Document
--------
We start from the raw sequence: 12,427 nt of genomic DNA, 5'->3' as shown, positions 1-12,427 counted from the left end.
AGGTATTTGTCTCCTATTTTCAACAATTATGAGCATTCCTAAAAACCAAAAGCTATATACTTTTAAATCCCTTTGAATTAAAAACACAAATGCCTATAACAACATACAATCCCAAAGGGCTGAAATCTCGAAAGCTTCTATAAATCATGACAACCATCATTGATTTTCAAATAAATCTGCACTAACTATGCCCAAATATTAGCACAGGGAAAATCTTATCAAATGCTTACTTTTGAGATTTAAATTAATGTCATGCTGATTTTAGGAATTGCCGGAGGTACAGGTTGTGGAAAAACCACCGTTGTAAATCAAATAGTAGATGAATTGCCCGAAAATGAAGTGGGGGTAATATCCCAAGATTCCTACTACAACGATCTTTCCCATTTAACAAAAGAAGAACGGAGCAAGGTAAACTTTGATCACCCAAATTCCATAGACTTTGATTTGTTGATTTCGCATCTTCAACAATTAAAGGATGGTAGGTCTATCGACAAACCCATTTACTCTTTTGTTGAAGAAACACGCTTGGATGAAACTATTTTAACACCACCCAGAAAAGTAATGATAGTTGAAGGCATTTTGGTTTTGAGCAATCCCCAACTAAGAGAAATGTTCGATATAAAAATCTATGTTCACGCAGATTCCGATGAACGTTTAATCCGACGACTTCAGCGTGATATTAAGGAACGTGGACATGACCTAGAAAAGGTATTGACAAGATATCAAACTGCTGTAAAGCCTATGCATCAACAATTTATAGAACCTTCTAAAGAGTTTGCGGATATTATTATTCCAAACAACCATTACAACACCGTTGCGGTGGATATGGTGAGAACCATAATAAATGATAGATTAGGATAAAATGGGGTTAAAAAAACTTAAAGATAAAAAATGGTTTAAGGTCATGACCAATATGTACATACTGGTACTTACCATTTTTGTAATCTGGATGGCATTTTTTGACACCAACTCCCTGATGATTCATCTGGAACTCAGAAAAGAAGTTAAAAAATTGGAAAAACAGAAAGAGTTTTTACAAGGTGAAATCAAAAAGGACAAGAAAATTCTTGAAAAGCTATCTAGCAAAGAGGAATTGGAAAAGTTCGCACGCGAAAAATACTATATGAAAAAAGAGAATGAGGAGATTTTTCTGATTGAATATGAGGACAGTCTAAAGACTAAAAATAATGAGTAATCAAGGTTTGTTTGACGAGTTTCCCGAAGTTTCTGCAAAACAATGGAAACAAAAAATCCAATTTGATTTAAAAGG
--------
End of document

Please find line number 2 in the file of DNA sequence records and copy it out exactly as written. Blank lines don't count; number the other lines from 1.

AGGTATTTGTCTCCTATTTTCAACAATTATGAGCATTCCTAAAAACCAAAAGCTATATACTTTTAAATCCCTTTGAATTAAAAACACAAATGCCTATAACAACATACAATCCCAAAGGGCTGAAATCTCGAAAGCTTCTATAAATCATGACAACCATCATTGATTTTCAAATAAATCTGCACTAACTATGCCCAAATATTAGCACAGGGAAAATCTTATCAAATGCTTACTTTTGAGATTTAAATTAATGTCATGCTGATTTTAGGAATTGCCGGAGGTACAGGTTGTGGAAAAACCACCGTTGTAAATCAAATAGTAGATGAATTGCCCGAAAATGAAGTGGGGGTAATATCCCAAGATTCCTACTACAACGATCTTTCCCATTTAACAAAAGAAGAACGGAGCAAGGTAAACTTTGATCACCCAAATTCCATAGACTTTGATTTGTTGATTTCGCATCTTCAACAATTAAAGGATGGTAGGTCTATCGACAAACCCATTTACTCTTTTGTTGAAGAAACACGCTTGGATGAAACTATTTTAACACCACCCAGAAAAGTAATGATAGTTGAAGGCATTTTGGTTTTGAGCAATCCCCAACTAAGAGAAATGTTCGATATAAAAATCTATGTTCACGCAGATTCCGATGAACGTTTAATCCGACGACTTCAGCGTGATATTAAGGAACGTGGACATGACCTAGAAAAGGTATTGACAAGATATCAAACTGCTGTAAAGCCTATGCATCAACAATTTATAGAACCTTCTAAAGAGTTTGCGGATATTATTATTCCAAACAACCATTACAACACCGTTGCGGTGGATATGGTGAGAACCATAATAAATGATAGATTAGGATAAAATGGGGTTAAAAAAACTTAAAGATAAAAAATGGTTTAAGGTCATGACCAATATGTACATACTGGTACTTACCATTTTTGTAATCTGGATGGCATTTTTTGACACCAACTCCCTGATGATTCATCTGGAACTCAGAAAAGAAGTTAAAAAATTGGAAAAACAGAAAGAGTTTTTACAAGGTGAAATCAAAAAGGACAAGAAAATTCTTGAAAAGCTATCTAGCAAAGAGGAATTGGAAAAGTTCGCACGCGAAAAATACTATATGAAAAAAGAGAATGAGGAGATTTTTCTGATTGAATATGAGGACAGTCTAAAGACTAAAAATAATGAGTAATCAAGGTTTGTTTGACGAGTTTCCCGAAGTTTCTGCAAAACAATGGAAACAAAAAATCCAATTTGATTTAAAAGG